Chambered sentence example

chambered
  • Thus, while the long barrow is characteristic of the Stone Age, it is impossible to tell without direct examination whether it may be chambered or unchambered, or whether the burials within it may be those of burnt or of unburnt bodies.
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  • Meath, there is a group of about thirty stone barrows or cairns, mostly chambered, their bases measuring from 5 or 6 to 60 yds.
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  • In Ireland, where the long barrow form is all but unknown, the round barrow or chambered cairn prevailed from the earliest Pagan period till the introduction of Christianity.
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  • The pyramids of Egypt, the mausolea of the Lydian kings, the circular, chambered sepulchres of Mycenae, and the Etruscan tombs at Caere and Vold, are lineally descended from the chambered barrows of prehistoric times, modified in construction according to the advancement of architectural art at the period of their erection.
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  • It is characterized by the presence of a special development of the lophioderm or median fin-system, namely, the ventral fin, which is composed of two portions, a lower keel-like portion, which underlies an upper chambered portion, each chamber containing typically a pair of gelatinous fin rays.
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  • These last structures formed a nervous sheath around the axial sinus with its bloodvessels, and became divided into five lobes correlated with the five basals (the "chambered organ") and forming the aboral nerve-centre.
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  • These type of chambered Bronze Age cist burials are known as segmented cists.
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  • In the center of the ring are the remains of a chambered cairn.
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  • In the quiet, one-room shanty, the clatter of metal on metal sounded like freight cars coupling as she chambered a bullet.
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  • In a spectacular position, this is an unusual Bronze Age chambered tomb with a complex layout.
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  • As in the case of the long barrows, the traditional form of the circular, chambered barrow was retained through various changes in the sepulchral customs of the people.
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  • It is highly illustrative of the tenacity with which the ancient sepulchral usages were retained even after the introduction of Christianity that King Harold, son and successor of Gorm the Old, who is said to have christianized all Denmark and Norway, followed the pagan custom of erecting a chambered tumulus over the remains of his father, on the summit of which was placed a rude pillar-stone, bearing on one side the memorial inscription in runes, and on the other a representation of the Saviour of mankind distinguished by the crossed nimbus surrounding the head.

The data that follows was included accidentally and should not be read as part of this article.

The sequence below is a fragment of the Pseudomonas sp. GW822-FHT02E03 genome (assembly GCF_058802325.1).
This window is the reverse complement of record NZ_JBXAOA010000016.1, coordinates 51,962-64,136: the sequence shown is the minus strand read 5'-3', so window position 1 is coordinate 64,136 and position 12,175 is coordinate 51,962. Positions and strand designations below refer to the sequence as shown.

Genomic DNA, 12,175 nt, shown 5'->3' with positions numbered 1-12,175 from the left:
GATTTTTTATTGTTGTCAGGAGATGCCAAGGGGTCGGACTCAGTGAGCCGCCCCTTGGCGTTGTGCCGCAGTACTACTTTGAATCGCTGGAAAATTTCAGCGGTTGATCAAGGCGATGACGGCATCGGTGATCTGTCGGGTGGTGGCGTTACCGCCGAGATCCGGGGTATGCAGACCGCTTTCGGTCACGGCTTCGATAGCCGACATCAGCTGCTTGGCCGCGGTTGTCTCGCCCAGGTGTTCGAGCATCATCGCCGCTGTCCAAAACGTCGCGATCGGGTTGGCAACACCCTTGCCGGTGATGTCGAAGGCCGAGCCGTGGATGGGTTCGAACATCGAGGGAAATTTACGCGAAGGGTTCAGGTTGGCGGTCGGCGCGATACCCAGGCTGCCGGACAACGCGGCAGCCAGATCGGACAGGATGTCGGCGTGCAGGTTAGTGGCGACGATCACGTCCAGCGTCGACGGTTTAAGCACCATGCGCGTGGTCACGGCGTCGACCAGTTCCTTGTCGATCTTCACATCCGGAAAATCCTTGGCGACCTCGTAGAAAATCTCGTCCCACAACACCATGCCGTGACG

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  • So curiously alike in their general features were the sepulchral usages connected with barrow-burial over the whole of Europe, that we find the Anglo-Saxon Saga of Beowulf describing the chambered tumulus with its gigantic masonry "held fast on props, with vaults of stone," and the passage under the mound haunted by a dragon, the guardian of the treasures of heathen gold which it contained.
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  • After I had learned a great many interesting things about the life and habits of the children of the sea--how in the midst of dashing waves the little polyps build the beautiful coral isles of the Pacific, and the foraminifera have made the chalk-hills of many a land--my teacher read me "The Chambered Nautilus," and showed me that the shell-building process of the mollusks is symbolical of the development of the mind.
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  • He made me sit in his armchair, while he brought different interesting things for me to examine, and at his request I recited "The Chambered Nautilus," which was then my favorite poem.
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  • The original inhabitants were Picts, evidence of whose occupation still exists in numerous weems or underground houses, chambered mounds, barrows or burial mounds, brochs or round towers, and stone circles and standing stones.
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  • They dwelt in hill forts with walls of earth or rude stone, or in villages of round huts sunk into the ground and resembling those found in parts of northern Gaul, or in subterranean chambered houses, or in hamlets of pile-dwellings constructed among the marshes.
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